You still prided yourself on three things: firstly, bloody-minded composure; secondly, an inhuman intellect for necromancy; thirdly, being very difficult to kill. You were so immune to murder that you had not even been able to inflict the act upon yourself.
Beware spoilers below for Gideon the Ninth, but my Harrow the Ninth thoughts will be spoiler free. I’ve been putting off writing this review because it’s absolutely fair to say that Harrow the Ninth is probably my favourite book of all time. And that means that most of my thoughts about this book are incoherent screaming about how much I love it.
Rating: 5 stars!
She answered the Emperor’s call.
She arrived with her arts, her wits, and her only friend.
In victory, her world has turned to ash.
Harrowhark Nonagesimus, last necromancer of the Ninth House, has been drafted by her Emperor to fight an unwinnable war. Side-by-side with a detested rival, Harrow must perfect her skills and become an angel of undeath — but her health is failing, her sword makes her nauseous, and even her mind is threatening to betray her.
Sealed in the gothic gloom of the Emperor’s Mithraeum with three unfriendly teachers, hunted by the mad ghost of a murdered planet, Harrow must confront two unwelcome questions: is somebody trying to kill her? And if they succeeded, would the universe be better off?
Previously in the Locked Tomb:
At the end of Gideon the Ninth, we left me sobbing on my bed after Gideon sacrificed herself to kill Cytherea. After the killings in Canaan House, the surviving adept-cavalier teams worked out that the secret to Lyctorhood was to kill and consume the spirit of their cavaliers. Ianthe Tridentarius, now Ianthe the First, discovered the trick but they were interrupted by Cytherea’s attacks. Gideon’s sacrifice forcibly ascended Harrow to Lyctorhood and let the two baby Lyctors fight their way to survival. In the dust of the aftermath, Harrow joined God upon his ship and swore her fealty.
What did I think?
It is so hard to talk about this book spoiler-free, and I can’t wait for everyone I know to read it so that I can scream about the incredible complexity of Harrow the Ninth. I also find it basically impossible to talk about books that I love this much.
I was pretty worried about what could possibly happen after the end of Gideon the Ninth. Gideon’s dead, Harrow is in a state, Ianthe is the only other one of our beloved cast of characters still around and kicking. But Harrow is a Lyctor now, and she’s met God. Things are looking less dire. Or not. Things are bad for Harrow in this book. She’s having a hard time and I kind of want to wrap her up in bubble wrap and kind of want to smack her in the teeth. I love her so much but for all her genius, she doesn’t have a scrap of sense. As someone with absolutely no sense, she’s a necromantic icon.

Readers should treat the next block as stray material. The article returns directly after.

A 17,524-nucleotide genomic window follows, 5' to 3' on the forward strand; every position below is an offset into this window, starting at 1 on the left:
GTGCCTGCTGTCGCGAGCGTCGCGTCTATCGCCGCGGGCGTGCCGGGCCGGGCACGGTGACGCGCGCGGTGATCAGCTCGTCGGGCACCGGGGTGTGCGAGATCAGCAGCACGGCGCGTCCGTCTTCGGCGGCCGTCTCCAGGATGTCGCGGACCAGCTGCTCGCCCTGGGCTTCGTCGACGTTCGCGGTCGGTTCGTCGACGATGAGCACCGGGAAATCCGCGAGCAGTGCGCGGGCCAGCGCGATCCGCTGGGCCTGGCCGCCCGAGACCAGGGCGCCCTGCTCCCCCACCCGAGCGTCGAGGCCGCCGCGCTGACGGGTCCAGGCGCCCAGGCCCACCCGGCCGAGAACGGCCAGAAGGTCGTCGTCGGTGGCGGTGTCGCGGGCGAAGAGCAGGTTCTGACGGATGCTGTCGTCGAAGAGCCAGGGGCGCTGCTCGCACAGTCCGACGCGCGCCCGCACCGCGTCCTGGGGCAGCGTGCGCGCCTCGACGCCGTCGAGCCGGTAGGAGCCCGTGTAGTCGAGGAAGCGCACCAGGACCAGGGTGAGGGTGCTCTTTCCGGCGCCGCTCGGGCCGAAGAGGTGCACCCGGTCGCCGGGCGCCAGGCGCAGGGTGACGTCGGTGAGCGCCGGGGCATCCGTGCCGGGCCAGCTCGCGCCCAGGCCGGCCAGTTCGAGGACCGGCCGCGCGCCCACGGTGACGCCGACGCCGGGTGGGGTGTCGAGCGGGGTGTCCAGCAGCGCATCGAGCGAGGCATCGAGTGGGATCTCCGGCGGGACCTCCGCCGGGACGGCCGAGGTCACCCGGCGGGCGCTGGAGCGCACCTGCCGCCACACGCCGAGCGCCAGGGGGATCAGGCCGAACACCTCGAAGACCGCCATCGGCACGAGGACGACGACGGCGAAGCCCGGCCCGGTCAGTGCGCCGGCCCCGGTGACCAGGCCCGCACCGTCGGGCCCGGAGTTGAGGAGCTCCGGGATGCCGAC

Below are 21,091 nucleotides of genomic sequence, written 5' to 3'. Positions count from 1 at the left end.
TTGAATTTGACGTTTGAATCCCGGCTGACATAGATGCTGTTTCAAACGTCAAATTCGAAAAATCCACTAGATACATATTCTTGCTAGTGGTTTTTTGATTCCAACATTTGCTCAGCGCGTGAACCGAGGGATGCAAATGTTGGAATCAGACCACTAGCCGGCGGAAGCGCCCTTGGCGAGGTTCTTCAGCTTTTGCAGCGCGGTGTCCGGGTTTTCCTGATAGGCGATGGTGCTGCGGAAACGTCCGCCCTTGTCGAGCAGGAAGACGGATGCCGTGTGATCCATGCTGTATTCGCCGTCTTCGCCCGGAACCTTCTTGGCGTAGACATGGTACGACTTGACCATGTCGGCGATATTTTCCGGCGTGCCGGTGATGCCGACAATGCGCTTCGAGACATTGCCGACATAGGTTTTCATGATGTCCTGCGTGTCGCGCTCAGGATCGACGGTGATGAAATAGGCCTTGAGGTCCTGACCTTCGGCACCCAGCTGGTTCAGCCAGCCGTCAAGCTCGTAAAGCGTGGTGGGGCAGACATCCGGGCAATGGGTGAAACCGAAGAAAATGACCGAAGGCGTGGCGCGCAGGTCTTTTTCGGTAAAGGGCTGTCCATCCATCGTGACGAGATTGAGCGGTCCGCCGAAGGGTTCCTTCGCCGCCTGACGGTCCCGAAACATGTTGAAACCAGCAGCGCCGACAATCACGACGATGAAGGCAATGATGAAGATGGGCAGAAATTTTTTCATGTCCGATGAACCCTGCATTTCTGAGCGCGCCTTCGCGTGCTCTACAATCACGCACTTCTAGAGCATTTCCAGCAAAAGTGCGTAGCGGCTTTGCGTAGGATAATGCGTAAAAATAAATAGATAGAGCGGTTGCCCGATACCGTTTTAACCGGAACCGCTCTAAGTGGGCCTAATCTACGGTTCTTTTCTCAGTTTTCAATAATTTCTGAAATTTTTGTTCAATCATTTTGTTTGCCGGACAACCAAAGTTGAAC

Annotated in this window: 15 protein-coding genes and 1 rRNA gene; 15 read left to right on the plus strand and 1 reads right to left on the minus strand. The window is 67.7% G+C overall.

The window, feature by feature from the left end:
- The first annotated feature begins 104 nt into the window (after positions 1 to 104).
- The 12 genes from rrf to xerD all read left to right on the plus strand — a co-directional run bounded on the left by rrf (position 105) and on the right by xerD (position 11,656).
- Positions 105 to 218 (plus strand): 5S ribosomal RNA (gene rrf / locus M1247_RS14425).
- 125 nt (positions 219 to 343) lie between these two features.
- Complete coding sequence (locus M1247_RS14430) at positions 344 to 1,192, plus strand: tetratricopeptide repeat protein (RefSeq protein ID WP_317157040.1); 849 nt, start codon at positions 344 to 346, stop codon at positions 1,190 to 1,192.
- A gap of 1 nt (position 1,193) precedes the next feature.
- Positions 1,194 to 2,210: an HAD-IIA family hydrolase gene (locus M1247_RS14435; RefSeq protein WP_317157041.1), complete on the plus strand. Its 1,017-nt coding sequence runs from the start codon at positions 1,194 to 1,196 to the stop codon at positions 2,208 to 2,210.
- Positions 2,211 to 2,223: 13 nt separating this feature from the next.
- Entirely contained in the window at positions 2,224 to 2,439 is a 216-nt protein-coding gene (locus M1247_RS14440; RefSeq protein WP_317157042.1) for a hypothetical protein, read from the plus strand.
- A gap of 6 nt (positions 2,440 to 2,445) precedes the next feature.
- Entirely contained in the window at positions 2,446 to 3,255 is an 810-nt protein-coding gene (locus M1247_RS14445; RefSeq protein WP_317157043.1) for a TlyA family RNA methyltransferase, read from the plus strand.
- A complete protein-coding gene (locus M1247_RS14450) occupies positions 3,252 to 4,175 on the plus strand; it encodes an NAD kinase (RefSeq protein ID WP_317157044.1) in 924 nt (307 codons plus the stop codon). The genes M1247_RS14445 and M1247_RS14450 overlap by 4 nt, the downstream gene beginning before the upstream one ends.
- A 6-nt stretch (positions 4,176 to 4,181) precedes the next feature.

I loved meeting Lyctors and finding out more about how The King Undying came to be God and how the first Lyctors ended up in Canaan House and discovered the process of Lyctorhood in the first place. We’ve got plenty of strange characters to make up for the people we lost in the first book, and I got attached to them pretty much immediately. The threat facing them, and all of the Houses under Dominicus, is bigger than I expected and I liked the way that it tied into the mythology of the first book. I also particularly enjoyed the way that Tamsyn Muir expanded the world-building. After reading Harrow the Ninth, I reread Gideon and there were amazing throwbacks that I missed the first time that suddenly made perfect sense. I loved the way that clues had been so plainly visible in the first book but without context I totally dismissed them. And that leads into my favourite thing about this series, and Harrow the Ninth in particular. This book is so smart.
The second time I read Harrow the Ninth I tabbed it and one of my tabs was literally ‘times this book is smarter than me’. There were uh, a lot of tabs. (See the picture above!) Harrow the Ninth literally gets better every time I read it. The first time, I was reading it and I knew things were happening that I didn’t understand but I couldn’t put the pieces together. The second time, I saw all the clues staring me in the face and felt like an utter moron for not getting there sooner. Writing this, I honestly want to start reading the whole series again. The prose supports how clever it is, just like in Gideon the Ninth, and the balance of humour and complicated sci-fi aspects is done really well. Sometimes the jokes were a tiny bit reaching, but you know what? I love these books so much that I can let that pass. I still laughed out loud plenty of times.
The wait for Alecto the Ninth is already killing me dead, and I can’t wait to see how this series resolves itself because I could not predict a single fucking plot point in this entire book. Everyone I know in person is sick of hearing me talk about The Locked Tomb series, so by the time Alecto releases there’s a good chance I’ll have no friends and family left to watch me cry over it.
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